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Adapt Or Die: As Foot Traffic Plateaus, Older Office Stock In Dallas Faces 2 Options

The threat of obsolescence in Dallas’ office market is growing as buildings settle into a new normal of being just over half-full compared to before the pandemic.

New data shows that foot traffic to office properties in the Dallas area and 10 other cities has plateaued at about 60% of pre-Covid averages, indicating widespread acceptance of hybrid work even among companies that hoped employees would return five days a week.


Overall, visits to Dallas-area office buildings were down more than 45% in January compared to the same month in 2020, and down more than 51% when comparing all of 2022 to 2019, per

Those findings dovetail with a new report from Cushman & Wakefield showing that roughly 60% of U.S. office stock is facing competitive obsolescence. In order to survive, the report concludes, owners of that 3.4B SF will need to make significant investments into their properties. 

But not every property is worth saving, particularly if its surroundings are also misaligned with evolving consumer behaviors and preferences. The superiority of offices in walkable, mixed-use environments is well documented, yet creating those environments may be outside of an owner’s control.

“It’s going to be a struggle,” said Aarica Mims, senior vice president and director of leasing at KDC. “At some point, you can’t keep putting $10M into a building that isn’t necessarily in what people think of the most highly desired location.”

Despite less foot traffic, Mims cautioned against the notion that Dallas’ office buildings were ever completely full. She estimates occupancy likely hovered around 75% to 80% prior to the onset of the pandemic, and that the Metroplex hasn’t fallen as far as it seems.

“People need to remember that we were never at 100% occupancy,” she said. “We can’t measure ourselves against that number because it’s unachievable.”

To be sure, Dallas’ office market rebounded quicker than most. Texas began its first wave of business reopenings mere weeks after the onset of the pandemic in March 2020, and many companies, like Mims’ KDC, returned to the office almost immediately.

The Metroplex also consistently leads Kastle’s Back to Work Barometer, a weekly occupancy report that studies keycard swipes at 2,600 office buildings in 47 states.

Still, it’s impossible to ignore the impact the pandemic had not just on Dallas, but on the nation as a whole. There was about 52M SF of vacant office space in Dallas at the end of 2022, according to JLL. By 2030, as much as 25% of all U.S. offices — roughly 1.4B SF — is expected to be functionally obsolete if not reimagined, Cushman & Wakefield found.

There has been a lot of chatter around the potential of adaptive reuse to save underutilized office stock, especially in the urban core. Office-to-residential conversions in the Dallas CBD drove negative absorption for the market in Q4, according to JLL. Several high-profile examples, including projects at Bryan and Santander towers, are expected to take 2M SF of vacant office space off the market in the coming months.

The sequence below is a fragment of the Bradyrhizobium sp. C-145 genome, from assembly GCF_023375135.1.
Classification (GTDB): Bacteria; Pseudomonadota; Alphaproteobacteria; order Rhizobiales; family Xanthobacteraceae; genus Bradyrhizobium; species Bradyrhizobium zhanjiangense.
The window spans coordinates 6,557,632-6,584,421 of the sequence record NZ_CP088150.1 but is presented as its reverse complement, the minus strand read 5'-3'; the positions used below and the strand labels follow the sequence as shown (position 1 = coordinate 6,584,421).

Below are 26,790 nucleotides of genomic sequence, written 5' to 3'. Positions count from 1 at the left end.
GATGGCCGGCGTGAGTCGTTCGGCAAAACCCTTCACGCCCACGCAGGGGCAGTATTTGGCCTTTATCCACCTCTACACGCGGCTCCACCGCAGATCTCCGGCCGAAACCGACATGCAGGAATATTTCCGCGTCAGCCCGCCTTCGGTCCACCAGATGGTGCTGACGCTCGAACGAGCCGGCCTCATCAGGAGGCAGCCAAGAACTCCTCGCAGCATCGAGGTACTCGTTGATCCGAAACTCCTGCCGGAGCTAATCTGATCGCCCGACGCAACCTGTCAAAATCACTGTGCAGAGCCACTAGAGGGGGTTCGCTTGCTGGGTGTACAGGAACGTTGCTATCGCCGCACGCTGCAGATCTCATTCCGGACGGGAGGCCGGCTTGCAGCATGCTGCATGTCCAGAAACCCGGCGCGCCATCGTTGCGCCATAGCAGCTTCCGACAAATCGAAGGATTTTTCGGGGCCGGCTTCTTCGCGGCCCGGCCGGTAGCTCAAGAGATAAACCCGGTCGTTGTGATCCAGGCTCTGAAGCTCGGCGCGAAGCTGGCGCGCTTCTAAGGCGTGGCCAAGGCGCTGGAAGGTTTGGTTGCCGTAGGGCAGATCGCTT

Still, not every building is a good candidate for conversion, particularly those with deep floor plates that lack exposure to the exterior, said Marijke Lantz Flowers, senior vice president of investments and build to suits for Billingsley Co.

Cost is also a major factor, Flowers said, with the median cost per unit estimated at $250K, according to Urban Land Institute

“Some older buildings can be reused if they have a tall footprint, but some of the ’80s buildings, with big atriums in the middle, can’t be converted,” she said. “Those are going to have a really hard time being adapted for any kind of reuse.”

More than 70% of the nation’s office stock was constructed prior to 1990, Cushman & Wakefield found, and those properties were not built with today’s workforce preferences in mind. 

As leases at those properties expire, many owners will be faced with the decision of whether to sink millions into upgrades or repositioning projects. Others may choose to let the buildings go

“People may feel like, ‘Golly, I’ve been trying to lease this thing for two years and it’s not working, why would I throw good money after bad?’” Ben Brewer, a senior managing director in Hines’ DFW office, told Bisnow in a previous interview.

Those who do have the capital to reposition older buildings often see their investments pay off. Rents at Lincoln Centre in Dallas increased by $7 per SF after Nuveen Real Estate sunk $45M into the 1980s-era office complex last year, according to Cushman & Wakefield. The $45M worth of renovations also led the property’s 312K SF anchor tenant to extend its lease out to 2035, the report found.

Not every landlord has the cash to upgrade their property, though, and not every tenant can afford luxury space in a walkable submarket, Mims said. That should keep some level of demand intact for Class-B and C buildings. 

Whether that demand is able to sustain DFW’s millions of square feet of lower-tiered properties is still to be determined.

“They’re serving a part of the market that is needed, it just might not be what these large big corporations are going for,” she said. “It’s a different type of tenant.”